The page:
• He was asserting his traditional prerogative as a chief and was challenging the authority of the magistrate.
    Nelson Mandela  --  Long Walk to Freedom
  • They seemed to regard it as their rightful prerogative; they acted as if the purpose of the procedure were not to try a case, but to give them jobs, as if their jobs were to recite the appropriate formulas with no responsibility to know what the formulas accomplished, as if a courtroom were the one place where questions of right and wrong were irrelevant and they, the men in charge of dispensing justice, were safely wise enough to know that no justice existed.
    Ayn Rand  --  Atlas Shrugged
  • "Well, it ain’t a local prerogative," Augustus said.
    Larry McMurtry  --  Lonesome Dove
  • Now, where he went, he had information unavailable to me, but he had to have advantages and prerogatives, I reckon, in exchange for sacrifices.
    Saul Bellow  --  The Adventures of Augie March
  • Their morals have been irreproachable, their manners candid as spring water; their minds have been presented to him as unbaked pieces of dough which it would be his prerogative to mould and form.
    Margaret Atwood  --  Alias Grace
  • The traditional idea of initiation combines an introduction of the candidate into the techniques, duties, and prerogatives of his vocation with a radical readjustment of his emotional relationship to the parental images.
    Joseph Campbell  --  The Hero With a Thousand Faces
  • Our prerogative Calls not your counsels; but our natural goodness Imparts this; which, if you,—or stupified Or seeming so in skill,—cannot or will not Relish a truth, like us, inform yourselves We need no more of your advice: the matter, The loss, the gain, the ord’ring on’t, is all Properly ours.
    William Shakespeare  --  The Winter’s Tale
  • The prospect of forced retirement from "the most exclusive club in the world," the possibilities of giving up the inter-esting work, the fascinating trappings and the impressive prerogatives of Congressional office, can cause even the most courageous politician serious loss of sleep.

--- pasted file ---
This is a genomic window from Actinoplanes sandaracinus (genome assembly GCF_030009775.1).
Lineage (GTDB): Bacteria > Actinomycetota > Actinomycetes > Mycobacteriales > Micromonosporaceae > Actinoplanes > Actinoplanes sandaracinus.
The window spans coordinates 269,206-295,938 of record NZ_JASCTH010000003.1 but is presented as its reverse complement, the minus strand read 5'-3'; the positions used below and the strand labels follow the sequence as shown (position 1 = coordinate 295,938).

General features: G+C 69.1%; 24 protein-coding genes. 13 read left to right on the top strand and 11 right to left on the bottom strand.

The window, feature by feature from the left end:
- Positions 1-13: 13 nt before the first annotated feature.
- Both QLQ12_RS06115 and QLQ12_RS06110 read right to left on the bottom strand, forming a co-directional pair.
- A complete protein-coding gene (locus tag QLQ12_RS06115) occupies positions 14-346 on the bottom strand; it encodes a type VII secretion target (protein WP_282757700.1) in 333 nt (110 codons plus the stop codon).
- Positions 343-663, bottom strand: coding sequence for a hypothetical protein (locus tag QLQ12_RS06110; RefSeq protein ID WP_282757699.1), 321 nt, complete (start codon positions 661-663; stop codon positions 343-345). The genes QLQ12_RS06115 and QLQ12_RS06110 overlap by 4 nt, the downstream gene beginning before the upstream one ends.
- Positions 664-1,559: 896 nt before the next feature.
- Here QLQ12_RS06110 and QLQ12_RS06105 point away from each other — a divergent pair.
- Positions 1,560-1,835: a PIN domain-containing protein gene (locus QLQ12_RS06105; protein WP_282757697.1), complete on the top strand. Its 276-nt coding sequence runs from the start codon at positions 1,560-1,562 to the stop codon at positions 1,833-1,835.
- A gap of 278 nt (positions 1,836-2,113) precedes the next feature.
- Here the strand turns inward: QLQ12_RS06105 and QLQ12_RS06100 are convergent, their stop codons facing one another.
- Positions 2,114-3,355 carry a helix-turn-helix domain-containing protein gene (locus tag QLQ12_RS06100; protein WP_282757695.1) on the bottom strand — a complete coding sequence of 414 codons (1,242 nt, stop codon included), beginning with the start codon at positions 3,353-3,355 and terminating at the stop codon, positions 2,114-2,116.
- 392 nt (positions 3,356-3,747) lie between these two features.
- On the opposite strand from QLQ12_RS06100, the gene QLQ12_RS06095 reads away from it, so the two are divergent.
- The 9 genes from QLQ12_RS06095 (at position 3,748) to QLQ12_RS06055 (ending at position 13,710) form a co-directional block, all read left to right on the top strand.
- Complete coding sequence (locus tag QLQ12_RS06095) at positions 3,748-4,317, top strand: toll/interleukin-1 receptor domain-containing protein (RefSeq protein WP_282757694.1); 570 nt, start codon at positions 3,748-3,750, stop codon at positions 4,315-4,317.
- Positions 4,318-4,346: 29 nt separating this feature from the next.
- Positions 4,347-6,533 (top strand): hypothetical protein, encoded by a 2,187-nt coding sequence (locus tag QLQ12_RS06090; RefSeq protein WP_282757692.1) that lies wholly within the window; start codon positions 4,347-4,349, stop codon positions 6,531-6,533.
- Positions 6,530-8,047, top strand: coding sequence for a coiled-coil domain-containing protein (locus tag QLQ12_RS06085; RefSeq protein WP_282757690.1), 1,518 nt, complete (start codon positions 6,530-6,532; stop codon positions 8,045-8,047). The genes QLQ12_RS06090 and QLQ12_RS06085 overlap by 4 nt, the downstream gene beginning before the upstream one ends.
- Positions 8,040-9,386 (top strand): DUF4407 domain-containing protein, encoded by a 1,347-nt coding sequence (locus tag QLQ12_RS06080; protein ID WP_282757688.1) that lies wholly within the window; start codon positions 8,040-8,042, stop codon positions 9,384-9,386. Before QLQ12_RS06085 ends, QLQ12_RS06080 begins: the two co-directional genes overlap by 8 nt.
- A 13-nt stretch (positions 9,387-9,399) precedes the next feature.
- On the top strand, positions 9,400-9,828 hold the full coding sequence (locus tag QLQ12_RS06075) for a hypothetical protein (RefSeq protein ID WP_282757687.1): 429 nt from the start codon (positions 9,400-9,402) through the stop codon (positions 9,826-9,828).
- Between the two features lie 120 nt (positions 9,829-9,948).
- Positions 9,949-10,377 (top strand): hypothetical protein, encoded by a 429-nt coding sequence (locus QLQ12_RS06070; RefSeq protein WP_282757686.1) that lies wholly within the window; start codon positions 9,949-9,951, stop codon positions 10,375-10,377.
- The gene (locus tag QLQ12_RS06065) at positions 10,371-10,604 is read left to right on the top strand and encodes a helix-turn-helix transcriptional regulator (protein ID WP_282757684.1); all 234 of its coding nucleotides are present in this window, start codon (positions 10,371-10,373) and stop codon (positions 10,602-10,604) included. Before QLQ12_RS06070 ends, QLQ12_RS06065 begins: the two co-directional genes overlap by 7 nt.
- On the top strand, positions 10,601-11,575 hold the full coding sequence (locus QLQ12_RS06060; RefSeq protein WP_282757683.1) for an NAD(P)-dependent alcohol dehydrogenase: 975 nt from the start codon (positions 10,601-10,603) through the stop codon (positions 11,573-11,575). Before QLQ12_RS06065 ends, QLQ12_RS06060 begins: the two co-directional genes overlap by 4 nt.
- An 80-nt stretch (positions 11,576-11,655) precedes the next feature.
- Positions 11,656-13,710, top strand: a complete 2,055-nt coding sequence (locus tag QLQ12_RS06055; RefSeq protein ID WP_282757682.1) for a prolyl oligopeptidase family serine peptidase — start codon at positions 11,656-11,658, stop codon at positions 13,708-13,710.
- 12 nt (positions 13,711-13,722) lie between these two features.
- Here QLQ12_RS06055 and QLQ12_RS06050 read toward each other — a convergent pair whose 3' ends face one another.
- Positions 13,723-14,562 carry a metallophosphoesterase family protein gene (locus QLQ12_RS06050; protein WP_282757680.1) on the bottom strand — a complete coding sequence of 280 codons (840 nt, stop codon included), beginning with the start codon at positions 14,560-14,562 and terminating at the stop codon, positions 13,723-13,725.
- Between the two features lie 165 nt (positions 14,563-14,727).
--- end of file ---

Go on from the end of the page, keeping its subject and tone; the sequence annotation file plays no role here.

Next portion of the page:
John F. Kennedy  --  Profiles in Courage
  • It will either be said that equity lies of his side, or some words in the law will be found sounding that way, or some forced sense will be put on them; and, when all other things fail, the king’s undoubted prerogative will be pretended, as that which is above all law, and to which a religious judge ought to have a special regard.
    Thomas More  --  Utopia
  • …watched him ride across the square on the gaunt black stallion, erect in his faded gray, the hat with its broken plume cocked a little yet not quite so much as the beaver of the old days, as if (Grandfather said) even with his martial rank and prerogatives he did not quite swagger like he used to do, not because he was chastened by misfortune or spent or even war-wearied but as though even while riding he was still bemused in that state in which he struggled to hold clear and free…
    William Faulkner  --  Absalom, Absalom!
  • He has almost lost the light that can lead him back to his prerogatives.
    Ralph Waldo Emerson  --  Selected Essays
  • The emperor protects his prerogatives by protecting his own.
    Mark Helprin  --  A Soldier of the Great War
  • I was wholly vaunting the prerogative of the short-story writer.
    Eudora Welty  --  One Writer’s Beginnings
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Associated words [difficulty]:   prerogative [5]